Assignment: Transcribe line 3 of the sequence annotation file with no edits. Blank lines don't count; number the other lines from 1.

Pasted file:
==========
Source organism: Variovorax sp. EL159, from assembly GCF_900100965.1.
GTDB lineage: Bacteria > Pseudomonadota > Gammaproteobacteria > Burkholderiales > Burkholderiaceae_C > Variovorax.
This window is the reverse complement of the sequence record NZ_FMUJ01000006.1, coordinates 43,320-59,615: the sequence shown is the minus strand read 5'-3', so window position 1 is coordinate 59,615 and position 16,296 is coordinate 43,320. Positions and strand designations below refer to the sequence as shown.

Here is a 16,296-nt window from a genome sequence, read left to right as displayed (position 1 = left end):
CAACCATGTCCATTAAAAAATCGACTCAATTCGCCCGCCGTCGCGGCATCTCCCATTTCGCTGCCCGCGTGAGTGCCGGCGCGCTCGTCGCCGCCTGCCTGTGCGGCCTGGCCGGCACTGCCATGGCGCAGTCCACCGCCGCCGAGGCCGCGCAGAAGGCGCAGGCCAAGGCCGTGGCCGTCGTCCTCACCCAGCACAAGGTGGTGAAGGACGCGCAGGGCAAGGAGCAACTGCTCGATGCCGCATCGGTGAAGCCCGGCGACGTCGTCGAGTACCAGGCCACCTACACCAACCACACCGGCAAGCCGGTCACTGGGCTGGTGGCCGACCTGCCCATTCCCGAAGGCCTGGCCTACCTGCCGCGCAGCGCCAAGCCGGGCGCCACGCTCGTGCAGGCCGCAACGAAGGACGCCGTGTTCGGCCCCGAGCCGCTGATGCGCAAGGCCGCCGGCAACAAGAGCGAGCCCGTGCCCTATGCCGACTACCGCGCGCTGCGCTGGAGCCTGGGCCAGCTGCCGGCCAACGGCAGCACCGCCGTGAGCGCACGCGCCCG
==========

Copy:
This window is the reverse complement of the sequence record NZ_FMUJ01000006.1, coordinates 43,320-59,615: the sequence shown is the minus strand read 5'-3', so window position 1 is coordinate 59,615 and position 16,296 is coordinate 43,320. Positions and strand designations below refer to the sequence as shown.